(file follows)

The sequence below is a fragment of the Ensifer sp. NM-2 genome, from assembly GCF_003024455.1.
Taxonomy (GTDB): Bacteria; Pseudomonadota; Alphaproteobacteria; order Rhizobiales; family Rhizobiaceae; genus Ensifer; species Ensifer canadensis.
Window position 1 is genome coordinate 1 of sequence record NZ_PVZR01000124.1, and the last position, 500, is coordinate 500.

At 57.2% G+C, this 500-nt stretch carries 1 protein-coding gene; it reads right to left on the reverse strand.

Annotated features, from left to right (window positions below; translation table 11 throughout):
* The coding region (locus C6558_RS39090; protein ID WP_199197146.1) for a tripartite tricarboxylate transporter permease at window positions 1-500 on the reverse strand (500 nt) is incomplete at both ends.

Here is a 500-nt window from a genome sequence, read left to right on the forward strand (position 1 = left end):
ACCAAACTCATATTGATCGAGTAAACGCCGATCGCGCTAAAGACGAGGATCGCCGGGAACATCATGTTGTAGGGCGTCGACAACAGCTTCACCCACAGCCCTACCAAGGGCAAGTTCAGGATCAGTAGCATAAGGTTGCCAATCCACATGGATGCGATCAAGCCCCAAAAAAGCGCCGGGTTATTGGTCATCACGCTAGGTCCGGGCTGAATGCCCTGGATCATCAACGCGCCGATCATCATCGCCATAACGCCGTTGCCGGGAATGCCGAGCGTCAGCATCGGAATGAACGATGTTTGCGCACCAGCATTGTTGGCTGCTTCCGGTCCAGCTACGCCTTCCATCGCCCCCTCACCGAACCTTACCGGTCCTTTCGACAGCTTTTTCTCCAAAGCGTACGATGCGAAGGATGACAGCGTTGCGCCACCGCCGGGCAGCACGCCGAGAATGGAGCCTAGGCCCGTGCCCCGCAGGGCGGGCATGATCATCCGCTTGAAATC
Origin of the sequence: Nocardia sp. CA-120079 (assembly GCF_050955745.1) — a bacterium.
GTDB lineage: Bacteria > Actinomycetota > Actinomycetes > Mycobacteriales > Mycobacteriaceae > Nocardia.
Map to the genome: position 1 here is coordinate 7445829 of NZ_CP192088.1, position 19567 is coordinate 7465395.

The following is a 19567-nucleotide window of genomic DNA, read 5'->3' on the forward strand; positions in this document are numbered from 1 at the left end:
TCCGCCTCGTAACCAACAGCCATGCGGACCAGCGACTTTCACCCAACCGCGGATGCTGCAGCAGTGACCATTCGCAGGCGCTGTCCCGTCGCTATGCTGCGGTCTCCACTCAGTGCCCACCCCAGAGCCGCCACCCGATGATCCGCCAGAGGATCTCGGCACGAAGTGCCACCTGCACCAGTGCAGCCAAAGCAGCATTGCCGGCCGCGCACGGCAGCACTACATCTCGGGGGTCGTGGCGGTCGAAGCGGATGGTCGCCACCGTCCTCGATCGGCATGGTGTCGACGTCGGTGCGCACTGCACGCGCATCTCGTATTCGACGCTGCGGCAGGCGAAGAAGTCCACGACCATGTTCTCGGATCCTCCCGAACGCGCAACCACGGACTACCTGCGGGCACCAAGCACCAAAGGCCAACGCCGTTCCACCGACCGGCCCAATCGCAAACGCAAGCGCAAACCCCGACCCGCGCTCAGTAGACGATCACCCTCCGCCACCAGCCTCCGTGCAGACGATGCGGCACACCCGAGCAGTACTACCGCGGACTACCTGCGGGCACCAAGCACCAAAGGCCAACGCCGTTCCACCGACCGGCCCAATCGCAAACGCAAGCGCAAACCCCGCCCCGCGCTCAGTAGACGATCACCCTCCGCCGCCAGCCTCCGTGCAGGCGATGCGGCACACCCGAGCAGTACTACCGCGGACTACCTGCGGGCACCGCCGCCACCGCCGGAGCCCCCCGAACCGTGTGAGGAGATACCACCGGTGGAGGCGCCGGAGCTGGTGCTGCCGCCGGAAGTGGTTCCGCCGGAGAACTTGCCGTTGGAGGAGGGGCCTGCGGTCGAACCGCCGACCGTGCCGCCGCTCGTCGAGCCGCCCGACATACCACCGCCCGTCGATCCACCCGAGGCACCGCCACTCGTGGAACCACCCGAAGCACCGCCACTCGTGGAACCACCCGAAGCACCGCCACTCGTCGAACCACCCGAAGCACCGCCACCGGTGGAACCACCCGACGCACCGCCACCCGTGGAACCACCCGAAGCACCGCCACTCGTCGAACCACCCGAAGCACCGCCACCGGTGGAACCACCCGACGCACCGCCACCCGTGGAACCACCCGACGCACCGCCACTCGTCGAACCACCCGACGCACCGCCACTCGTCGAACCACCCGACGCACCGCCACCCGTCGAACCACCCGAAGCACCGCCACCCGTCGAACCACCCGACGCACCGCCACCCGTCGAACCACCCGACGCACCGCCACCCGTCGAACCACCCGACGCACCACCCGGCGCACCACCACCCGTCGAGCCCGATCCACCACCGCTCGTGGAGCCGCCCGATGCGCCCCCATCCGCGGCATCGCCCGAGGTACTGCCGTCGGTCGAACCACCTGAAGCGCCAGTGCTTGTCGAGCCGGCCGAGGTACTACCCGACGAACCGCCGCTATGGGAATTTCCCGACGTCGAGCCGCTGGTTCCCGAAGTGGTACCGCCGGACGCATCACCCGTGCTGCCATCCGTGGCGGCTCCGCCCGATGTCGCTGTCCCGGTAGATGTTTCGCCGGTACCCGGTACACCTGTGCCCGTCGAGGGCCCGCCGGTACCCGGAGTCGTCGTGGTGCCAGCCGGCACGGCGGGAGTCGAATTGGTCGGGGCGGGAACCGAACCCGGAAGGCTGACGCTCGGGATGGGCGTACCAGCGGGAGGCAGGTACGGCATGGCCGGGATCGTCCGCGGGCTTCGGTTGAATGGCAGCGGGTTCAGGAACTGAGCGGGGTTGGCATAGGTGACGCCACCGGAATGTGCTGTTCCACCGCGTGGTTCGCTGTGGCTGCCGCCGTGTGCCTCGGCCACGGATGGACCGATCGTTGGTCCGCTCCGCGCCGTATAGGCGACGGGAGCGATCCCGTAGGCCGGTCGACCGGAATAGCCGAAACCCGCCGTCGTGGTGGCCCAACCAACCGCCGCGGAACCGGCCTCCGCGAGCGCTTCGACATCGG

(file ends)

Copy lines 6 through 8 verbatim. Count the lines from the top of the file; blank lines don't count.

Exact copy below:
* The coding region (locus C6558_RS39090; protein ID WP_199197146.1) for a tripartite tricarboxylate transporter permease at window positions 1-500 on the reverse strand (500 nt) is incomplete at both ends.

Here is a 500-nt window from a genome sequence, read left to right on the forward strand (position 1 = left end):
ACCAAACTCATATTGATCGAGTAAACGCCGATCGCGCTAAAGACGAGGATCGCCGGGAACATCATGTTGTAGGGCGTCGACAACAGCTTCACCCACAGCCCTACCAAGGGCAAGTTCAGGATCAGTAGCATAAGGTTGCCAATCCACATGGATGCGATCAAGCCCCAAAAAAGCGCCGGGTTATTGGTCATCACGCTAGGTCCGGGCTGAATGCCCTGGATCATCAACGCGCCGATCATCATCGCCATAACGCCGTTGCCGGGAATGCCGAGCGTCAGCATCGGAATGAACGATGTTTGCGCACCAGCATTGTTGGCTGCTTCCGGTCCAGCTACGCCTTCCATCGCCCCCTCACCGAACCTTACCGGTCCTTTCGACAGCTTTTTCTCCAAAGCGTACGATGCGAAGGATGACAGCGTTGCGCCACCGCCGGGCAGCACGCCGAGAATGGAGCCTAGGCCCGTGCCCCGCAGGGCGGGCATGATCATCCGCTTGAAATC